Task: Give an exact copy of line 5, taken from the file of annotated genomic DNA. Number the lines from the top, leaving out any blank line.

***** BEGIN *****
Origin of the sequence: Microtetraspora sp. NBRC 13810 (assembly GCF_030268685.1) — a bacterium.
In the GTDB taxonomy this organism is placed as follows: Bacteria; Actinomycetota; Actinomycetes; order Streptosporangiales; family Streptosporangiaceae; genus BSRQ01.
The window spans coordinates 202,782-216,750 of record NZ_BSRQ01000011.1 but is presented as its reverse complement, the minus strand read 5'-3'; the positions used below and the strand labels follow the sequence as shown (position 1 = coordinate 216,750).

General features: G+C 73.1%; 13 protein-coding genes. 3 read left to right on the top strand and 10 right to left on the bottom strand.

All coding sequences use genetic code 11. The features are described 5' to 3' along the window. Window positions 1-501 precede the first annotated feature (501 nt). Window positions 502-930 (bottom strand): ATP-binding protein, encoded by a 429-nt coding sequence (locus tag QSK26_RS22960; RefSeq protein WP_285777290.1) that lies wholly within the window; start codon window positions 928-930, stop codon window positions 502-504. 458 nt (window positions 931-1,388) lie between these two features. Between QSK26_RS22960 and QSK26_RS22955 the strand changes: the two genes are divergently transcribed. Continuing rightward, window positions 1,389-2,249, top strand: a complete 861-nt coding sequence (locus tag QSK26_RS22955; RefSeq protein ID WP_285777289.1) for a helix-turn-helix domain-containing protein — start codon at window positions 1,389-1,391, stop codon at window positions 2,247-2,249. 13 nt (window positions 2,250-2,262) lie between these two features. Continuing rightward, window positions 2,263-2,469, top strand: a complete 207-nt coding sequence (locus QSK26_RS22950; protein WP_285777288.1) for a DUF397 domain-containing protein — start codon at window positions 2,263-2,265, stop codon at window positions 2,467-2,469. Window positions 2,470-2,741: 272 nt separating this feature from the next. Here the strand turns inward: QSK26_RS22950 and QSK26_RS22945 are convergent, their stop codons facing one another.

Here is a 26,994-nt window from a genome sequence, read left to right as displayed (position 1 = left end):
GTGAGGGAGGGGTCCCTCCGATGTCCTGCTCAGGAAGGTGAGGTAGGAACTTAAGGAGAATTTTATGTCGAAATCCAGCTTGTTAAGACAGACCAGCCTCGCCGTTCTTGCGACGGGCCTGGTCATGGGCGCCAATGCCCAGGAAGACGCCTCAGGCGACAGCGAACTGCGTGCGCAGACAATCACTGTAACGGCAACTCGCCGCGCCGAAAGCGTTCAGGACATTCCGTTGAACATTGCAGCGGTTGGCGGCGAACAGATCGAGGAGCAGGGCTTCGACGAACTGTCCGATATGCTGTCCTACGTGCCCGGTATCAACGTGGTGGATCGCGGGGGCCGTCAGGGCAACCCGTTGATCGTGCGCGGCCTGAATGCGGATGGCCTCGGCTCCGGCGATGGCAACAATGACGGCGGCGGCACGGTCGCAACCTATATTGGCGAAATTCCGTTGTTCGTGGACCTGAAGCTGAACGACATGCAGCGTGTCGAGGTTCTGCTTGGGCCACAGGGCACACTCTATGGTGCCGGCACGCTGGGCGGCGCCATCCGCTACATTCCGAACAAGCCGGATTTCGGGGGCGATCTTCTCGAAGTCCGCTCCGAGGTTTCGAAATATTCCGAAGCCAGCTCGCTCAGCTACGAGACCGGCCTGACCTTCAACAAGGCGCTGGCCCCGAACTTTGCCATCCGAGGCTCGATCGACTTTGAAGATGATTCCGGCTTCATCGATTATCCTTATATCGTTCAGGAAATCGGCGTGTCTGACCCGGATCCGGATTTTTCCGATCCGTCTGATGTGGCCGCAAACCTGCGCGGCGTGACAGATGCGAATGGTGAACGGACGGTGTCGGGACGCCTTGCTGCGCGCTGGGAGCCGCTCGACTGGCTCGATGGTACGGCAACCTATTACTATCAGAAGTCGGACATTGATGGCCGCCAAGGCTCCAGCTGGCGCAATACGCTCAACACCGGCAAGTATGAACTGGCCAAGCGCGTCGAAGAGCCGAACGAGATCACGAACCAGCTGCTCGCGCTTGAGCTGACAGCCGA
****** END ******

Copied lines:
All coding sequences use genetic code 11. The features are described 5' to 3' along the window. Window positions 1-501 precede the first annotated feature (501 nt). Window positions 502-930 (bottom strand): ATP-binding protein, encoded by a 429-nt coding sequence (locus tag QSK26_RS22960; RefSeq protein WP_285777290.1) that lies wholly within the window; start codon window positions 928-930, stop codon window positions 502-504. 458 nt (window positions 931-1,388) lie between these two features. Between QSK26_RS22960 and QSK26_RS22955 the strand changes: the two genes are divergently transcribed. Continuing rightward, window positions 1,389-2,249, top strand: a complete 861-nt coding sequence (locus tag QSK26_RS22955; RefSeq protein ID WP_285777289.1) for a helix-turn-helix domain-containing protein — start codon at window positions 1,389-1,391, stop codon at window positions 2,247-2,249. 13 nt (window positions 2,250-2,262) lie between these two features. Continuing rightward, window positions 2,263-2,469, top strand: a complete 207-nt coding sequence (locus QSK26_RS22950; protein WP_285777288.1) for a DUF397 domain-containing protein — start codon at window positions 2,263-2,265, stop codon at window positions 2,467-2,469. Window positions 2,470-2,741: 272 nt separating this feature from the next. Here the strand turns inward: QSK26_RS22950 and QSK26_RS22945 are convergent, their stop codons facing one another.